Learning Outcomes

By successfully completing this course, students will:

• Recognize common distinctions between quantitative and qualitative data and the limitations of such formulations.
• Recognize what is a variable.
• Be introduced to the concept of an experimental controls.
• Be introduced to the logic of random sampling.
• Be acquainted with the concepts of: proportion and its numerical and graphical expression; rate, including rates of change; probability and the nature of randomness.
• Be competent with summary descriptive statistics such as: a mean, a median, a mode, standard deviation, kurtosis and skewness.
• Be able to conduct graphical summaries of data and data visualization.
• Be able to use key measures of association and distinguish the appropriate use of correlation for nominal and interval data.
• Understand the distinction between causation and association.
• Be introduced to linear regression.
• Analyze tabular data of the kind commonly found in reports and understanding how data may be standardized for purposes of comparison.
• Identify sources of measurement error in data and why the misuse of statistics gives it a bad name - obviously to the uninitiated
• Identify common misuses of and mistakes in the presentation of statistics including common fallacies encountered in poor statistical reasoning such as the ecological fallacy.
• Be acquainted to basics in normative and descriptive decision theory, including expected utility and common decision biases
• Gain basic knowledge about formalized decision-making tools

Detailed Course Content

There are a number of aspects of Data Analysis. These are broadly classified as qualitative and quantitative. In this course we focus on understanding of methodological challenges in the analysis and interpretation of data. In the statistical training sessions we will start from elementary concepts of distribution and dispersion to reach an introduction of correlation and linear regression. Decision Analysis is a methodology for ‘objective’ decision making that requires an understanding of probability and game theory. We will debate its merits in seminars as we build capacity in data analysis.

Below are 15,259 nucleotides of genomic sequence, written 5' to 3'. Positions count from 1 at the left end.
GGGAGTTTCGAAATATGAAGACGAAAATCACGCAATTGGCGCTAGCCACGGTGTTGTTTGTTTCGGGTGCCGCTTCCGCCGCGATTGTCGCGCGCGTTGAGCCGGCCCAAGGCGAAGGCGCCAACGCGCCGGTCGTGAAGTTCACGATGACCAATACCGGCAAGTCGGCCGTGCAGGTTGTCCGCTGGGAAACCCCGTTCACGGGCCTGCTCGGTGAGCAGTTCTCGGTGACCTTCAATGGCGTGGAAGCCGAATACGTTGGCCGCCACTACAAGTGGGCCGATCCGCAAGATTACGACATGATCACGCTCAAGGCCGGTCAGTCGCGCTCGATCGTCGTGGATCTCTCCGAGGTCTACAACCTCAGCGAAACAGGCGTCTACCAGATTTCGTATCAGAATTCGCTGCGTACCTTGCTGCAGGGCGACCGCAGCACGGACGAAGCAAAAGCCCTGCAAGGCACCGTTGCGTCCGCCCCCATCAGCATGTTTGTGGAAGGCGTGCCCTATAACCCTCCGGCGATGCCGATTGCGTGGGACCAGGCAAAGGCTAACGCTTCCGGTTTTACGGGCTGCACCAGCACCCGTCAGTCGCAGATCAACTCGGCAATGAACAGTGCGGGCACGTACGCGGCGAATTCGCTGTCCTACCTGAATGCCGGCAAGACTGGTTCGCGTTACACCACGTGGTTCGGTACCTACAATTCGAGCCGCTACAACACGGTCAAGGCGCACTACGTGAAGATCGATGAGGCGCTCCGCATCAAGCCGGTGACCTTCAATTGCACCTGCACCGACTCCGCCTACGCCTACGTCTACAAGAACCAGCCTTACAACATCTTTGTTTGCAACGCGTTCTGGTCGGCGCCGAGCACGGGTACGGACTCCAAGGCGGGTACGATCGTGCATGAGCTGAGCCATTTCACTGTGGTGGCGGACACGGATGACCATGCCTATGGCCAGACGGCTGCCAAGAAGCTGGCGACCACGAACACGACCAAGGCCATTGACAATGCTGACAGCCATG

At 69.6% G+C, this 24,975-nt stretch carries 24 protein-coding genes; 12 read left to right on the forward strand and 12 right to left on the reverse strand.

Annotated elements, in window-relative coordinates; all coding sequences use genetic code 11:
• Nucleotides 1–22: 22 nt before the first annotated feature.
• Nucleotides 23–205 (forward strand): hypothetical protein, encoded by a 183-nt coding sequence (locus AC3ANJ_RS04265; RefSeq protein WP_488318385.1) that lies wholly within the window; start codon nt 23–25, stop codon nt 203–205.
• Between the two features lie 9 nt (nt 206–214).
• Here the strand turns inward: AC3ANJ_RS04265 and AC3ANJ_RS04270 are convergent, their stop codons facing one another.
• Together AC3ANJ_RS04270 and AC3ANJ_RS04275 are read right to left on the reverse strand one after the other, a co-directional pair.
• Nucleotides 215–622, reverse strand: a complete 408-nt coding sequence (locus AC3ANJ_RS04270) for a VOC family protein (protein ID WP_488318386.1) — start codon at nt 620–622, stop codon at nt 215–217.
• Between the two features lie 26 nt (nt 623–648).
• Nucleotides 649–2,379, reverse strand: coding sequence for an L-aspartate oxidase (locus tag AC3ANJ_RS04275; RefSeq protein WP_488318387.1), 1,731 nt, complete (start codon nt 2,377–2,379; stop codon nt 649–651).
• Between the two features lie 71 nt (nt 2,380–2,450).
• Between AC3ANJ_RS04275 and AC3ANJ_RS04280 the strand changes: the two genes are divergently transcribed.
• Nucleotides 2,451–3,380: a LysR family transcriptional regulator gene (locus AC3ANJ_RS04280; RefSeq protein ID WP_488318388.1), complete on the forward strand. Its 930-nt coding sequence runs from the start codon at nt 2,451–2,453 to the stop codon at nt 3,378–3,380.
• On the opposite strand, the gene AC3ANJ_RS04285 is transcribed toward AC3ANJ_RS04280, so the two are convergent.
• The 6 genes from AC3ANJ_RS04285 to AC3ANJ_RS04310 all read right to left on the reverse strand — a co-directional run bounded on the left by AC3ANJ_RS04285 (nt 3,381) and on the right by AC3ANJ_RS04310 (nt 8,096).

We will be using a statistical package called SPSS. This is the dominant software in business analysis and the social sciences. This is available on the computer labs and there are two sessions scheduled to allow you to familiarize with it. You are welcome to use any other package for doing the statistical analysis, including freeware like R or by employing the statistics module in Excel.

A number of key challenges to data analysts are also explored here. These include method and data triangulation and the debate on the quantitative-qualitative dichotomy.

We will employ sections from a well-respected textbook supplemented by a number of readings of journal articles and chapters from other methodology texts. There will be supplementary reading for those interested in gaining depth. There is a good statistics and methodology section in the library which you are encouraged to use.

In the decision-making unit, basic knowledge is provided about the formal framework in which decision theory is embedded and about several decision-optimizing strategies such as expected utility-maximization, but also about less formal decision-making tools such as multicriteria analysis and performance matrices. A separate chapter is devoted to common decision heuristics and psychological decision biases.